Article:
Miniquads are fun, right? After all, there is a reasons most uf us flies 210-250 quadcopters. If so, small flying wings should be fun too! I tried that already in late 2015 and failed miserably! My design did not survived maiden flight. Well, things like that happens from time to time, so few months ago, after learning few new things, I’ve made a second attempt. And this time I’ve succeeded.
With this short article I would like to initiate new series: Fixed Wing 101 where I will describe some basic concepts connected with fixed wing airplanes that should help beginners to enter the hobby. Today: why airplanes fly and why, from time to time, they fall down from the sky…
Airplanes fly thanks to the lift. It is a force generated by wings (by the way, propeller thrust and wing lift are the same force. After all, propeller is a rotating wing) thanks to pressure difference. When air pressure below the wing is higher than above it, lift appears. To archive level flight, lift has to be big enough to counteract mass and gravity.
The most important condition for a wing to generate lift is: wing has to move though the air (or air has to move around the wing). If there is no movement, there is no lift.
When there is air movement, there are two factors responsible for lift:
Bernoulli’s principle states:
when gas or liquid is moving faster, it has lower pressure.
Simple. To obtain lower pressure above the wing, we have to make air move faster over there. This is why wing has a shape (airfoil) it has: top side (above chord) of a wing is longer than the lower side. Wing splits air into 2 stream. Upper one has longer way to travel than lower one, so it has to move faster. If it moves faster, it has lower pressure. If it has lower pressure, lift appears.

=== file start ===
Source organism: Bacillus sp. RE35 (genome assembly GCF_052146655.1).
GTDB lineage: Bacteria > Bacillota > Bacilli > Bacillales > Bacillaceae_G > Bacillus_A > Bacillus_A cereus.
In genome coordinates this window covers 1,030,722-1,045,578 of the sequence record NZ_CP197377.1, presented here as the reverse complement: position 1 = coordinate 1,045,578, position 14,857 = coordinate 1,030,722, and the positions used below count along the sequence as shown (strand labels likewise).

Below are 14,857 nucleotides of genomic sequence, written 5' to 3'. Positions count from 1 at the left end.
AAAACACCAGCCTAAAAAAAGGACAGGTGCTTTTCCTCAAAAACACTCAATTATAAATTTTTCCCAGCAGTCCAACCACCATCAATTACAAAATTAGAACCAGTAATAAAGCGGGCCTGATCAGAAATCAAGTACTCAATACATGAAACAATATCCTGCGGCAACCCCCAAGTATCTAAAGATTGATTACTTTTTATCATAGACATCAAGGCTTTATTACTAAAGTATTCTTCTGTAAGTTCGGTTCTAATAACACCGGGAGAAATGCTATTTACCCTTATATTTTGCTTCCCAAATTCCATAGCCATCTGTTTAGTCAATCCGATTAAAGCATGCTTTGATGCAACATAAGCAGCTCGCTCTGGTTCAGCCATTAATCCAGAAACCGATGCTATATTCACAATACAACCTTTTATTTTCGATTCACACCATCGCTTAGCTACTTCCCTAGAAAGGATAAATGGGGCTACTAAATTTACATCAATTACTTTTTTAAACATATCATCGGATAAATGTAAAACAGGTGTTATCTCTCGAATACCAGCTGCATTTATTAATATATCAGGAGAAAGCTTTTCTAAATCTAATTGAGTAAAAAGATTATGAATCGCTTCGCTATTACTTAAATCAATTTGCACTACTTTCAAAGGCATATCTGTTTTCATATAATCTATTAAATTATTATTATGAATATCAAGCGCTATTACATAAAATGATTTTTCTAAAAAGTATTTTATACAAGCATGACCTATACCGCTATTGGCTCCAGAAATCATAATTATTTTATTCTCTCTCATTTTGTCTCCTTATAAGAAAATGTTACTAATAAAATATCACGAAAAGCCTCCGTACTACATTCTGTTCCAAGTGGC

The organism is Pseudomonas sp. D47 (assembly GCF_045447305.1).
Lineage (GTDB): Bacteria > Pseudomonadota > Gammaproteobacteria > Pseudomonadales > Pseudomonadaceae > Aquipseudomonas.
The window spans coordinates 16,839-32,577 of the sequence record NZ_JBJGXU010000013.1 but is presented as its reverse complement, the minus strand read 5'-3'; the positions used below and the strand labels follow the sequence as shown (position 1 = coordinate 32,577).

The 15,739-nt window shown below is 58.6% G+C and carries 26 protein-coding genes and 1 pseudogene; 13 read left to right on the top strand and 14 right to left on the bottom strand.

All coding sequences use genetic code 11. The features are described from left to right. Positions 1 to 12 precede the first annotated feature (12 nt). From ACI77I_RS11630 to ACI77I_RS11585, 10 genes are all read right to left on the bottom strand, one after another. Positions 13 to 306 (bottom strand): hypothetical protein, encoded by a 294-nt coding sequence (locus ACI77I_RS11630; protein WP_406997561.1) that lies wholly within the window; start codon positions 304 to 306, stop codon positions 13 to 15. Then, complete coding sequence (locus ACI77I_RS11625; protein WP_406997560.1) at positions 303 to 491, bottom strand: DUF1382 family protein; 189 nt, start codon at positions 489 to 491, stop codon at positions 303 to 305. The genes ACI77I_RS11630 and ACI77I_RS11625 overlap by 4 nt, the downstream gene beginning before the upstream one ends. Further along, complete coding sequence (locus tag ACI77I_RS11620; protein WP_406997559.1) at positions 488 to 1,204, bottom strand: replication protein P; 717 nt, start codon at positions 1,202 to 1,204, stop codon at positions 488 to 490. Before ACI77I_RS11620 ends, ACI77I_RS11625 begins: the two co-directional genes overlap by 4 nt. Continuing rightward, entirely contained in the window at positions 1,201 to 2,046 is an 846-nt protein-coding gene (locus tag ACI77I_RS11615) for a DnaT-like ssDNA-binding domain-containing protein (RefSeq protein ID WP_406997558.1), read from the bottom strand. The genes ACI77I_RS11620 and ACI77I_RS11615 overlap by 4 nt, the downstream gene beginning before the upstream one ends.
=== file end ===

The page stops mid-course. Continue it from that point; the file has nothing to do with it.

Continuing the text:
One of the hardware limitations of flight controllers that usually multirotor users ignores is a number of PWM outputs. To fly a quadcopter you need “only” 4 PWM outputs. Since most FCs have 6 outputs and 90% of multirotors are quadcopters, there is no problem.
In case of airplanes, this is not that simple. 6 PWM outputs is an absolute minimum to fly a classic airplane using MultiWii and derivatives (Baseflight, Cleanflight, INAV): 2 outputs reserved for motors, 2 ailerons, elevator, rudded. Suddenly, 6 outputs barely meets the requirements. If you want flaps, gas engine, pan & tilt or anything else, you are missing some outputs.
For some time INAV tries to address this issue by supporting external PWM driver: PCA9685.
One of the best new features of INAV 1.4 was Launch assistant mode (NAV LAUNCH). It greatly simplified the process of hand launching a fixed wing. All you had to do was to throw it into the air. INAV detected the throw, engaged motor(s) and stabilized flight and kept constant climb rate in the initial flight phase. INAV 1.5 will make it even better: it will also allow swing launch!
Since INAV 1.5 should be release in next 2 days, and there is very little info on INAV Launch mode, I’ve decided to create a short video showing how to do it.
Marabou Stork, my Depron FPV airplane had a bad luck. Few weeks ago, when I was testing development version of INAV, it crashed during take off. Poor accelerometer calibration combined with a software bug resulted in heavy roll 2 meters above ground. As a result, whole front section was smashed. Everything else more less survived. Luckily, winter is coming, flying season is more less over. I have few month to rebuild the nose and glue it back into place. With some extra reinforcements.